In context

New legislation puts Netherlands on the map as venue to fight trade secrets infringements

May 17, 2018
In context

On 17 April 2018, the Dutch parliament passed new trade secrets legislation, implementing a European directive on the subject. Trade secrets are an important asset for all businesses, forming part of their competitive edge. The EU has recognised the need for greater protection of trade secrets within the EU and introduced the EU Trade Secrets Directive in 2016. The directive provides for minimum harmonisation, which means member states can create broader protection than the directive prescribes. The deadline for implementation of the directive is 9 June 2018 (as previously reported here and here).

Based on a bill of 14 November 2017 (which is a literal implementation of the EUTSD), the final act addresses various concerns regarding the possibilities of obtaining evidence and the awarding of costs. Those concerns arose from the Enforcement Directive (ED) and its national implementations not applying to trade secrets. Although the EUTSD stresses that trade secrets do not constitute exclusive intellectual property rights, this does not in our view mean that enforcement should be more difficult. The Dutch act recognizes this.


Seizure of evidence

The EUTSD does not provide a system of obtaining evidence through evidentiary seizures and access proceedings, even though evidence is key in trade secret cases because of the lack of exclusivity. The ED, however, does contain such a system. For national implementation of the EUTSD, the question of how countries would deal with this important issue arose.


The explanatory memorandum to the Dutch bill stated in November 2017 that in the Netherlands, evidentiary seizures are possible in trade secret cases in view of a 2013 Dutch Supreme Court ruling. In light of the pending modernisation of the national laws on evidence, this was deemed sufficient for now. In the debate on the new Dutch Act, the minister stressed that in the modernisation process trade secret cases would be provided for.


Although evidentiary seizure and subsequent proceedings to obtain access are already customary in Dutch trade secret proceedings, it is positive news that specific trade secret provisions on this subject will be implemented into Dutch law once the law on evidence is modernised.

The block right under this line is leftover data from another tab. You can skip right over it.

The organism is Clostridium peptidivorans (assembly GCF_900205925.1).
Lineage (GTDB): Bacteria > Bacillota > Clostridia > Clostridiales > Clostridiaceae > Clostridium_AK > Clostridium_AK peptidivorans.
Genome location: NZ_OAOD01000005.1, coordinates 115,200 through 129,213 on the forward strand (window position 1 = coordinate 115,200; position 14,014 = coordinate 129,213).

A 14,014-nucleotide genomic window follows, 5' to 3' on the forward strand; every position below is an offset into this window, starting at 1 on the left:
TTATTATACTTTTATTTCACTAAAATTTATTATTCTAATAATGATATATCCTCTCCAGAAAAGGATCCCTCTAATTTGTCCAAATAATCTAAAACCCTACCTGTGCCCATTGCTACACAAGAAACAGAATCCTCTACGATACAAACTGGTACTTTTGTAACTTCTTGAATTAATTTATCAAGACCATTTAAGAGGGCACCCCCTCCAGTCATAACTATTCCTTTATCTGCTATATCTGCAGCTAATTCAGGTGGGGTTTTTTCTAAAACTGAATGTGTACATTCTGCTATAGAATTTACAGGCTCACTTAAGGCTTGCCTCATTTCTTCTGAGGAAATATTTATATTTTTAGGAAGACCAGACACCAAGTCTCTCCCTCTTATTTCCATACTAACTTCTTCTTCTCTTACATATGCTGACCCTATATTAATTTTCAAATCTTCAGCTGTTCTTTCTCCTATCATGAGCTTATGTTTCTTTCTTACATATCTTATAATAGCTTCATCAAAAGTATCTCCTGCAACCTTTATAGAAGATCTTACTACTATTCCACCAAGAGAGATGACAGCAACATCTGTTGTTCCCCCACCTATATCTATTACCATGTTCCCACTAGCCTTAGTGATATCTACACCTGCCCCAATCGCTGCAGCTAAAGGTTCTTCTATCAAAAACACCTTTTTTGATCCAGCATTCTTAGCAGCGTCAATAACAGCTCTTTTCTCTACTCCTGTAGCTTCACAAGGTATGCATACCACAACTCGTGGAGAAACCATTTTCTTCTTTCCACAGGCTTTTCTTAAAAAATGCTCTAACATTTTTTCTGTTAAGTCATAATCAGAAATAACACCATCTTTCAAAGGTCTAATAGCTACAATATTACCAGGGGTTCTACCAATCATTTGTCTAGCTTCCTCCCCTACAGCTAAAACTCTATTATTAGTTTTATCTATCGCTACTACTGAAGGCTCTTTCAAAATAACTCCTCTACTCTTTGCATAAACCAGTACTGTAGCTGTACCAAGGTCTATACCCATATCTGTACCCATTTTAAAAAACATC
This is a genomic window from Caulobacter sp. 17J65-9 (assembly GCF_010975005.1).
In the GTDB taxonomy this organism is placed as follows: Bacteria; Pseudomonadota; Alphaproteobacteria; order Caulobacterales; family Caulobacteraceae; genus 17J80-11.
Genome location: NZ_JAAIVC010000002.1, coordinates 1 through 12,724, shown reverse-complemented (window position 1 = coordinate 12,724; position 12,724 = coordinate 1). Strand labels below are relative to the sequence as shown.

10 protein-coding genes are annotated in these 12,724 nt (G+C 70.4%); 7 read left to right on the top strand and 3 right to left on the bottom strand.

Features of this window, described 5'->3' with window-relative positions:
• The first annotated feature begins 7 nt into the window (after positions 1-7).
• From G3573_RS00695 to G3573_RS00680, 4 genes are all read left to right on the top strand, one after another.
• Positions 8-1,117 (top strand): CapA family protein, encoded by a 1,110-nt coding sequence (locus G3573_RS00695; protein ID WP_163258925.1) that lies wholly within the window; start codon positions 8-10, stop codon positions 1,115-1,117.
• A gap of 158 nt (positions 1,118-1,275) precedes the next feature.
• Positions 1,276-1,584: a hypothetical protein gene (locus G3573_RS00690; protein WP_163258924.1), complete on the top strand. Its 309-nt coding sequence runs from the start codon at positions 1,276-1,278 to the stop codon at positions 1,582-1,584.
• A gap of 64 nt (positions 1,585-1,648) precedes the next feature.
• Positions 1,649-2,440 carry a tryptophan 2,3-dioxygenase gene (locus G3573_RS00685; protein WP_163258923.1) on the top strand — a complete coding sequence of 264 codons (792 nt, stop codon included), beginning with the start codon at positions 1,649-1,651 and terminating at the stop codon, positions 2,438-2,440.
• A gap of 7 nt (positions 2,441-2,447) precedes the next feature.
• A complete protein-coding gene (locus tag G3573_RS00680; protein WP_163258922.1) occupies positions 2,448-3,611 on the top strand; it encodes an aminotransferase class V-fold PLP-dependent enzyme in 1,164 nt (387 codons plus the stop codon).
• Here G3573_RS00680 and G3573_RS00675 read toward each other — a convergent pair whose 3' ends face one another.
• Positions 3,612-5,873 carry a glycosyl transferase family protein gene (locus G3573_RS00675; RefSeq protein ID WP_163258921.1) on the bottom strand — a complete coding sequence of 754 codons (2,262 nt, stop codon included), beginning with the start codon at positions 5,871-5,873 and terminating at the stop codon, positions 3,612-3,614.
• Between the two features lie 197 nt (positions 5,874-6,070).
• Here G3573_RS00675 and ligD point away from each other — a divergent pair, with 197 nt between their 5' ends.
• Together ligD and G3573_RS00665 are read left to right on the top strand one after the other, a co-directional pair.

Protective order

The Dutch act provides for a protective order system whereby a limited group of people will have access to documents submitted in the proceedings (next to the hearing being behind closed doors and a redacted decision becoming public). This is in line with the EUTSD. In addition, the Dutch act provides for the possibility of a protective order in cases that do not as such relate to trade secrets (f.i. patent infringement or patent invalidation litigation). In those cases, only the lawyers or someone specifically appointed will have access. This further provides protection of trade secrets in all civil proceedings.


Awards for full legal costs

The ED provides for a full award for costs, while the EUTSD does not. In the final Dutch act, a provision has now been included to cover this. The new article (1019ie DCCP) gives judges the possibility of issuing an order for the payment of reasonable and proportionate costs to the winning party in a trade secret case, unless this would go against the principles of equity or fairness. Under the article, the judge has discretionary power – which is different from the ED system – to award full costs, depending on the circumstances. The goal of this article is that on the one hand it can lower the hurdle for companies to bring a claim knowing that your costs can be awarded (e.g. in cases of clear trade secret infringement), on the other hand the discretionary power allows for tailor made decisions on costs taking into account the circumstances.


The Netherlands is – as far as we are aware – the first country where full award of costs is possible in trade secret cases.


The Netherlands: gateway to Europe

Due to its highly ranked infrastructure and two significant European cargo ports (Schiphol airport and the port of Rotterdam), the Netherlands is a key logistics hub for the through-transportation of goods to Europe. Goods from, for example, China pass through the Netherlands before they enter the European market. While it is difficult to target trade secret infringement in China, it is now possible to target import of infringing goods under the new Dutch trade secrets legislation. Combined with the possibility to obtain a full award for costs, this makes the Netherlands an attractive jurisdiction to target trade secret infringement.

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